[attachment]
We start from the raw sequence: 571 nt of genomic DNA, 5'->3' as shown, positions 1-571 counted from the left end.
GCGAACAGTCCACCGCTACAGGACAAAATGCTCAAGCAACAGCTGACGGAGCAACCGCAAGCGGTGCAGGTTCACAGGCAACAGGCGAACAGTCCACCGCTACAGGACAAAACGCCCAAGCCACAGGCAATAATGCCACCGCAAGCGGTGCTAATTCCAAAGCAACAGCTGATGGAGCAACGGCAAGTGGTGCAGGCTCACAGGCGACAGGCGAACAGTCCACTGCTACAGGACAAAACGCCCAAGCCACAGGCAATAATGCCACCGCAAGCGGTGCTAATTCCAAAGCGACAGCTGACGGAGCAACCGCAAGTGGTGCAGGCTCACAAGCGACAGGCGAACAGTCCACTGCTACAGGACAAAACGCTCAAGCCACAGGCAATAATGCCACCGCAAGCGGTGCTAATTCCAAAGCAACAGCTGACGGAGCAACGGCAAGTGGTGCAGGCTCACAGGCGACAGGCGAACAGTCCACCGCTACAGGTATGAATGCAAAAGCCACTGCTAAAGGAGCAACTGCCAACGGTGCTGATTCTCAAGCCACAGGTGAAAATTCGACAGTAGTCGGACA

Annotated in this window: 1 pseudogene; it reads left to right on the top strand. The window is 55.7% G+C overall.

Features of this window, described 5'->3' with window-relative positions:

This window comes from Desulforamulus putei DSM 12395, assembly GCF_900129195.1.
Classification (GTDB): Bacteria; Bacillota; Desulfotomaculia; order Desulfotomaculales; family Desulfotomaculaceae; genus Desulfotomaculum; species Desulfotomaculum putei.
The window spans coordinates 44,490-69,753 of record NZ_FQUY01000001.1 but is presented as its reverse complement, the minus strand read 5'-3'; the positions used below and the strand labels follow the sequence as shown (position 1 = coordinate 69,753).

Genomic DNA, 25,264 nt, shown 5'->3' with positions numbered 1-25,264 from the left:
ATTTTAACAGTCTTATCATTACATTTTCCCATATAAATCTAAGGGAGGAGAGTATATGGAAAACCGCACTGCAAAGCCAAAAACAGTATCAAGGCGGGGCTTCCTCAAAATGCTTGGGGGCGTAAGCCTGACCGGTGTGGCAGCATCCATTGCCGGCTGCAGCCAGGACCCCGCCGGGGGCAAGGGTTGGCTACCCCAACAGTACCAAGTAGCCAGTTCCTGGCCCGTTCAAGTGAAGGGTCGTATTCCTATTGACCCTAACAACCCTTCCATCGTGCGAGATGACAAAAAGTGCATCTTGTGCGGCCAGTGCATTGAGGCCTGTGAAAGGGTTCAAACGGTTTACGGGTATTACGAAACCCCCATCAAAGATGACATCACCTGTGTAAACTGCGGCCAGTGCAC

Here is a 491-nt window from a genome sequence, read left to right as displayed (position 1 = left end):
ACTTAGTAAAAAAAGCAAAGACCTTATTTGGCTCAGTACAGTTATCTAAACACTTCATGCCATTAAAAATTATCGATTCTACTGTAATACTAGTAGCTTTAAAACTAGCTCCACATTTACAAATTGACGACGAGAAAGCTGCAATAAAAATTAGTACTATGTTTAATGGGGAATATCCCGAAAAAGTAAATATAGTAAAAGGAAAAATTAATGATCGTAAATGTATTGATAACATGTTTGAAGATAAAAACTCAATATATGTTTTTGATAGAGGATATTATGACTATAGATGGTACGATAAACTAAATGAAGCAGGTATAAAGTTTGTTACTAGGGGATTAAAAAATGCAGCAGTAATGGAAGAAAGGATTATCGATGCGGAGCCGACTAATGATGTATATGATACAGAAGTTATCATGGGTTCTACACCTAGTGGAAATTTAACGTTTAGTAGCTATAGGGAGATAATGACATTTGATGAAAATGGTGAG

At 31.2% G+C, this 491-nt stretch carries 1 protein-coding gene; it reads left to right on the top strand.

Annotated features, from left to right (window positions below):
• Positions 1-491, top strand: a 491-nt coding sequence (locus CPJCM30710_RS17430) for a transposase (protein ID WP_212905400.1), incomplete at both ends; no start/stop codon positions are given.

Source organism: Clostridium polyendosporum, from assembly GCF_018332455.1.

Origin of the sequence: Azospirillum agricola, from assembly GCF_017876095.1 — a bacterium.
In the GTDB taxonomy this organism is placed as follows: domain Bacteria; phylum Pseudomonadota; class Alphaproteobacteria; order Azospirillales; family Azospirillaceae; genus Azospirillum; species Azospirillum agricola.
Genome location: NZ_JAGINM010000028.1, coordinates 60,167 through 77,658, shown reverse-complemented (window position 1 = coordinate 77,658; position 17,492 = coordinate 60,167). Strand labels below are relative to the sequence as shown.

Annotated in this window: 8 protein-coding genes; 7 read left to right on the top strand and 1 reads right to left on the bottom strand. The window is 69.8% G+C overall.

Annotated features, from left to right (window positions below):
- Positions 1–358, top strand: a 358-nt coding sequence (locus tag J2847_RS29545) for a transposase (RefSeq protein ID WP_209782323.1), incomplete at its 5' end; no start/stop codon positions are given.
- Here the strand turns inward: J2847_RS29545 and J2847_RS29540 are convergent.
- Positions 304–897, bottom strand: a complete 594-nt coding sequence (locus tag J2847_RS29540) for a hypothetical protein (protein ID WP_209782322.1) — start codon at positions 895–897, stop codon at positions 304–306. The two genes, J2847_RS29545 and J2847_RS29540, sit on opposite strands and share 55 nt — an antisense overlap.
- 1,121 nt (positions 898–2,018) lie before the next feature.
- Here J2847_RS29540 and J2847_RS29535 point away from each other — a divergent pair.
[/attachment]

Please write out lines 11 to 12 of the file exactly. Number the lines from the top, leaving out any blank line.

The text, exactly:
ACTTAGTAAAAAAAGCAAAGACCTTATTTGGCTCAGTACAGTTATCTAAACACTTCATGCCATTAAAAATTATCGATTCTACTGTAATACTAGTAGCTTTAAAACTAGCTCCACATTTACAAATTGACGACGAGAAAGCTGCAATAAAAATTAGTACTATGTTTAATGGGGAATATCCCGAAAAAGTAAATATAGTAAAAGGAAAAATTAATGATCGTAAATGTATTGATAACATGTTTGAAGATAAAAACTCAATATATGTTTTTGATAGAGGATATTATGACTATAGATGGTACGATAAACTAAATGAAGCAGGTATAAAGTTTGTTACTAGGGGATTAAAAAATGCAGCAGTAATGGAAGAAAGGATTATCGATGCGGAGCCGACTAATGATGTATATGATACAGAAGTTATCATGGGTTCTACACCTAGTGGAAATTTAACGTTTAGTAGCTATAGGGAGATAATGACATTTGATGAAAATGGTGAG

At 31.2% G+C, this 491-nt stretch carries 1 protein-coding gene; it reads left to right on the top strand.